Obtaining services from individuals to accomplish a particular task requires persons soliciting their service to determine whether an Employer/Employee Relationship exists or if one is to be identified as an Independent Contractor. This subjective decision is based primarily on what the IRS refers to as the "Common Law Test." The critical factor is the "right to control."
Employees are persons performing a service whereby the employer (Cornell University) determines not only what needs to be done (results) but also controls how it is to be done (means). The person is normally directed by the Employer, provided the tools and facilities to function, works solely for one entity and is not bound by profits or losses.
Independent Contractors are commonly referred to as:
- Consultants, Vendors, Contractors, etc.: They are masters of their own time and normally are subject to control only as to the "results." Usually a contractual relationship exists where the Independent Contractor is responsible for his or her business, determines the means and methods, supplies the tools and materials, avails themselves to the public, directs the order and sequence of the work, determines the hours worked and bears the risk of profit and loss.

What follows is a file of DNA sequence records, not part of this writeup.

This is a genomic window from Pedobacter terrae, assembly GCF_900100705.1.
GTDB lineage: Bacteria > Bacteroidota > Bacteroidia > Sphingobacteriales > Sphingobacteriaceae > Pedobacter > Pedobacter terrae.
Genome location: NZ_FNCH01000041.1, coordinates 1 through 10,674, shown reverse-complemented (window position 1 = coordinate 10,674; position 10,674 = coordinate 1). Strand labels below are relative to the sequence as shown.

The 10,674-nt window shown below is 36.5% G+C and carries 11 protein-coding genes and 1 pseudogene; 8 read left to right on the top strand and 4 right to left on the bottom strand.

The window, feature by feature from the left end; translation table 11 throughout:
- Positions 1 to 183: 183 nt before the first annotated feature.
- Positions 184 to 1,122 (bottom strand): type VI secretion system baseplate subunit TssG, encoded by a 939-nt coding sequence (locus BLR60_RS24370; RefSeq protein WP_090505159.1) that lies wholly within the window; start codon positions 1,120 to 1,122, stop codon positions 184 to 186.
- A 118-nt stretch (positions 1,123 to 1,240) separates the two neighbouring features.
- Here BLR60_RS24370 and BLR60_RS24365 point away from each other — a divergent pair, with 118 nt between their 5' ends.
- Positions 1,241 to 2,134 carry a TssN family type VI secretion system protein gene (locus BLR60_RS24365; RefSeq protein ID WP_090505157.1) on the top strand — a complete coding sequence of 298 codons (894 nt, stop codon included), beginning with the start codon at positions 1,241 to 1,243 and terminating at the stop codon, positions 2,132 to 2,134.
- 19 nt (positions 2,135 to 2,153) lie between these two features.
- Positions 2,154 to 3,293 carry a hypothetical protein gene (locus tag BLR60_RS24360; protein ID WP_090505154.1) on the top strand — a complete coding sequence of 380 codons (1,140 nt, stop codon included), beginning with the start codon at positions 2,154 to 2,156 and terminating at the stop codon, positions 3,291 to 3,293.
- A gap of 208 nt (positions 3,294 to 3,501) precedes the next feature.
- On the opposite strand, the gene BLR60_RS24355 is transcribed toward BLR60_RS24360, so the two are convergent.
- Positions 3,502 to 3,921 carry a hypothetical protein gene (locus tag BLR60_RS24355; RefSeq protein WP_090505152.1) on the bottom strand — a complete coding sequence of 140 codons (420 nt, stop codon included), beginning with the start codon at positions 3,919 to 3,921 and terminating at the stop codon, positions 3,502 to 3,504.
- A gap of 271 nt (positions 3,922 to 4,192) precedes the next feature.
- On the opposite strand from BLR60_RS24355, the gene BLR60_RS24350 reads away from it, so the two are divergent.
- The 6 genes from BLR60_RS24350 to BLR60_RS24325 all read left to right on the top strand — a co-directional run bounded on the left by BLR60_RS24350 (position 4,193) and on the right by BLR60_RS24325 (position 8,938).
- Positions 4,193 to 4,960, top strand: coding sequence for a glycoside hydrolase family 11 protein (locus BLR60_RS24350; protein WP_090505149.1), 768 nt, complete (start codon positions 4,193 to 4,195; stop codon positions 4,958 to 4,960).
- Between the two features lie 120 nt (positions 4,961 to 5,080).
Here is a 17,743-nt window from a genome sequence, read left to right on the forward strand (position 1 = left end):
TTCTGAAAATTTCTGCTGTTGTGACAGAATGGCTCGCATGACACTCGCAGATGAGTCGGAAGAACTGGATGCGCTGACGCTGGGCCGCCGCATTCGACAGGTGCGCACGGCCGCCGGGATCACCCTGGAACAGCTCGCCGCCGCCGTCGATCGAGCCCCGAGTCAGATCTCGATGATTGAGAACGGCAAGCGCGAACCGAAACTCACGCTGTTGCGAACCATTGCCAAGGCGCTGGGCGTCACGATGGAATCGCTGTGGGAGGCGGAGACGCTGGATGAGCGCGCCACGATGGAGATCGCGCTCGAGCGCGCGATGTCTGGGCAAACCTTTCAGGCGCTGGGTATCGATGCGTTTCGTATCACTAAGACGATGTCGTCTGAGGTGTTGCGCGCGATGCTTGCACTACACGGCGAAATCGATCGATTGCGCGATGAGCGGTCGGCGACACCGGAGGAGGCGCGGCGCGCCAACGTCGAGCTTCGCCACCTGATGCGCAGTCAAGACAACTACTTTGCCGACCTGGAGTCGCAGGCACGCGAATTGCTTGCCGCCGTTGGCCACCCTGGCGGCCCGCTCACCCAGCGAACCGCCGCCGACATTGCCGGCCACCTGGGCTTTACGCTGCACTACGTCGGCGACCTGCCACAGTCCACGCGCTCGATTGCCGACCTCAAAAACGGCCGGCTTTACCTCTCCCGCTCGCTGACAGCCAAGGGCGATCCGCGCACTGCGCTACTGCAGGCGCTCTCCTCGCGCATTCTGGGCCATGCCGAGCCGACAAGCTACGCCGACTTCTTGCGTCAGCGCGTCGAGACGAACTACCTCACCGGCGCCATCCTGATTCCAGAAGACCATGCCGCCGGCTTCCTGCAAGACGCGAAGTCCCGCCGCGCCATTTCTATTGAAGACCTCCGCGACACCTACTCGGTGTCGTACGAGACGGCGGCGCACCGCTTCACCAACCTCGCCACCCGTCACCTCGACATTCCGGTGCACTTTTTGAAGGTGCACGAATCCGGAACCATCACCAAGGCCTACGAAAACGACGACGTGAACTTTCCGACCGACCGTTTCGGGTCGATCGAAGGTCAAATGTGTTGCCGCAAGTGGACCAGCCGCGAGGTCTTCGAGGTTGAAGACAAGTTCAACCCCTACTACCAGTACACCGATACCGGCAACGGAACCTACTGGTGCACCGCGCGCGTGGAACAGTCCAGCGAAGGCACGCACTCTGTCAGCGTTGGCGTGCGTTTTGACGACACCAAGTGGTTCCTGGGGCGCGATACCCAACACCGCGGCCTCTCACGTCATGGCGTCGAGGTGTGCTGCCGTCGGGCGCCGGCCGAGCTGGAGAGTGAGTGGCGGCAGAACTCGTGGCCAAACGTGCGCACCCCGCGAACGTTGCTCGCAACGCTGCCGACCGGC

- Guest Lecturers/Seminar Speakers (not affiliated with Cornell University) are also technically considered to be Independent Contractors.
The primary responsibility for determination of Independent Contractor vs. Employee status lies with the units. For more information, please visit the University's Payment & Tax Services Page addressing new suppliers. If it is determined that the individual hired is considered to be an Independent Contractor, the method of payment varies significantly. Independent Contractors are not "appointed" to the Payroll. To access an Independent Contractor's Approval Form, please visit Cornell's Policy.
For additional information and criteria used in making the determination regarding status, please visit http://www.policy.cornell.edu/vol3_5.cfm.